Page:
Here’s how a business sale may be treated based on your business structure.

Sole Proprietorship: Sale taxed as personal assets; excess proceeds mean capital gains, subject to capital gains tax.

Partnership: Sale of interest treated as capital asset; inventory/unrealized receivables may yield short-term capital gains.

Corporation: Stock sale or property liquidation results in capital gains, subject to capital gains tax.

LLC: Tax treatment based on LLC classification.

How to Avoid Capital Gains Tax on a Business Sale

You may be able to defer or avoid capital gains tax on a business sale through the following ways:

Installment Sales:

When you sell an asset due to a business sale, you can opt to spread the payment over a couple of years and receive it in installment payments instead of a lump-sum payment in the tax year of sale.

An installment sale occurs when the seller receives part of the consideration (purchase price) in the year following the business sale.

When you choose an installment sale method, then you realize a capital gain when you receive payment thus deferring capital gains tax on the remaining part of the sale. It is important to note that the installment sales method does not apply to capital losses or short-term capital gains from the sale of inventory. You can report an installment sale using Form 6252 PDF, Installment Sale Income.

Using the installment sales method is beneficial if you want to keep your income level within a specific tax bracket, this way, you can defer the capital gains to a further period when your income may be lower and you fall within a lower tax bracket.

Investing in Qualified Opportunity Zones or Funds:

In 2017, The Tax Cuts and Job Act (TCJA) introduced the Qualified Opportunity Zones investment opportunity that encouraged investors to buy property in distressed economies.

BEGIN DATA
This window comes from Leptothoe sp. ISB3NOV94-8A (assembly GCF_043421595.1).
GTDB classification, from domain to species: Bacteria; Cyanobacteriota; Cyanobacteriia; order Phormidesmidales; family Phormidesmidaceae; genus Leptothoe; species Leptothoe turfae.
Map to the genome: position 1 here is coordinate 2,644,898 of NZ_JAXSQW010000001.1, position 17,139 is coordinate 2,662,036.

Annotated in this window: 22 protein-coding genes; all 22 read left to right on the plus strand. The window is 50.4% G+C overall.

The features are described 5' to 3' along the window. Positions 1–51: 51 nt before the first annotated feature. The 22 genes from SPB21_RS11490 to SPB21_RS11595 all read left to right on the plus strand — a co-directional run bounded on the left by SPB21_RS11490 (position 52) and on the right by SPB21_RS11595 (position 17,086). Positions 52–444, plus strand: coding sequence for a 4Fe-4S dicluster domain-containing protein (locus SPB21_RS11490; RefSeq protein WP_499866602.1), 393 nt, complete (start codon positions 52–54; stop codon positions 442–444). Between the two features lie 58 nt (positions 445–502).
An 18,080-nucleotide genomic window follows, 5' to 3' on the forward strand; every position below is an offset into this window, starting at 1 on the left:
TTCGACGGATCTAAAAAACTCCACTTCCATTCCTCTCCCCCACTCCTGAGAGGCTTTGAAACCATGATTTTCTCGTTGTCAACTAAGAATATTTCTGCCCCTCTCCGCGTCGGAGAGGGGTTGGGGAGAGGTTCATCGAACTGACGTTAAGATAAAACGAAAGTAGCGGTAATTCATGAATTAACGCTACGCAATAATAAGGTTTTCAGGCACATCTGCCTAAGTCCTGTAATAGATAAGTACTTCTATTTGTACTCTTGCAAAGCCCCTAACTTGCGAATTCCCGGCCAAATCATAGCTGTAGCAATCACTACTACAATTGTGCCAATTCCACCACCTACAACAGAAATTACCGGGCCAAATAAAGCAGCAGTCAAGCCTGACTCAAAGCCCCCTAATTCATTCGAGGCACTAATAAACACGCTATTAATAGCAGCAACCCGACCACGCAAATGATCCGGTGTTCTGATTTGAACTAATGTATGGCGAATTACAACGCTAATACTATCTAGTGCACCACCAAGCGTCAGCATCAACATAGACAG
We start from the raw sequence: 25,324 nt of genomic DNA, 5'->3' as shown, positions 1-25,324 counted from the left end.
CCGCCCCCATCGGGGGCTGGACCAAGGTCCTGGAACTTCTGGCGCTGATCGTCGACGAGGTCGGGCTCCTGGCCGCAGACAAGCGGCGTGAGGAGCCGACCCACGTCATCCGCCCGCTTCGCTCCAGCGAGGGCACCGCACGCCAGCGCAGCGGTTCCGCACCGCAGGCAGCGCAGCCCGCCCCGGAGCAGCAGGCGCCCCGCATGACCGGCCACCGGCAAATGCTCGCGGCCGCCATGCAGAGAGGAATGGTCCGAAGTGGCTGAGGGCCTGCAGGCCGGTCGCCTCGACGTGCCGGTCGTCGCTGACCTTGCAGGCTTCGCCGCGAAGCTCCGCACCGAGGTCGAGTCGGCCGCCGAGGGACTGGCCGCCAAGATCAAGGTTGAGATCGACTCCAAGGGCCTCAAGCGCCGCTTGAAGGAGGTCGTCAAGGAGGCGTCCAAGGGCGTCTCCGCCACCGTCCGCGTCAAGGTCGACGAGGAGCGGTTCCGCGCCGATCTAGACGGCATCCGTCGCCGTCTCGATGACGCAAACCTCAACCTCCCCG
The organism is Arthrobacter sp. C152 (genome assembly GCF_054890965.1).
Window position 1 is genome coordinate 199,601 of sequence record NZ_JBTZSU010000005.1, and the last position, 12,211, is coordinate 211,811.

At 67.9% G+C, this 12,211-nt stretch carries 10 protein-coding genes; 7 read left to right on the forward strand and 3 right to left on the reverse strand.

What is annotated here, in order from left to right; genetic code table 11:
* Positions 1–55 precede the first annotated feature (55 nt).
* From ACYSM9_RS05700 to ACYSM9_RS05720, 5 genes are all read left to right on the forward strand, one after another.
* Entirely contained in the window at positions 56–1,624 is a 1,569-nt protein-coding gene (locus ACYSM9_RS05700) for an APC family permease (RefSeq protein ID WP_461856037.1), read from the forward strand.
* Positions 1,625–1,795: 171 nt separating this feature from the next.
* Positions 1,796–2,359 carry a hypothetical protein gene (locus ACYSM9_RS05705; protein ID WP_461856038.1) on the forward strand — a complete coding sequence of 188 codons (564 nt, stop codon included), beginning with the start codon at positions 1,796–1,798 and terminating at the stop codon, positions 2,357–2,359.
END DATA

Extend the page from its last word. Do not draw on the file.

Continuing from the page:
When you sell your business, you can invest any capital gains in qualified opportunity zones to defer or avoid taxes.Starting in December 2017, you may be able to temporarily defer taxes of capital gains from your business sale by investing in Qualified Opportunity Funds.

Invest in a Qualified Opportunity Fund to potentially permanently avoid capital gains tax after holding for 10+ years. Keep in mind eventual tax on property sale. Tax deferral via QOFs until Dec 31, 2026.

Like-Kind Exchanges:

If your business sale results in the sale of a real estate property, you can take advantage of the 1031 like-kind exchange

The Internal Revenue Agency (IRS) introduced it in 2007. You may qualify for capital gains tax deferral if you use the proceeds from the sale of real property to purchase a new property that the IRS considers like-kind to the sold property. To ensure that your capital gains from a business sale qualify for tax deferral through the 1031 like-kind exchange, you must follow certain rules and requirements.

To defer capital gains, choose a replacement property within 45 days of selling and complete the exchange within 180 days. Use a qualified intermediary for eligibility.

Carried-Over Capital Losses:

Offset capital asset gains with eligible capital losses, reducing capital gains tax. Calculate net gain by subtracting long-term losses. Prior-year losses can also offset long-term gains. Maintain meticulous records.


Selling a business involves several necessary steps, including reporting any capital gains resulting from the sale. To minimize the tax liability on the gains from a business sale, you must accurately account for eligible expenses and losses, thus reducing the capital gains on the sale. It is advisable to seek the services of tax experts who can assist you in exploring various available options to minimize the capital gains tax on your business sale.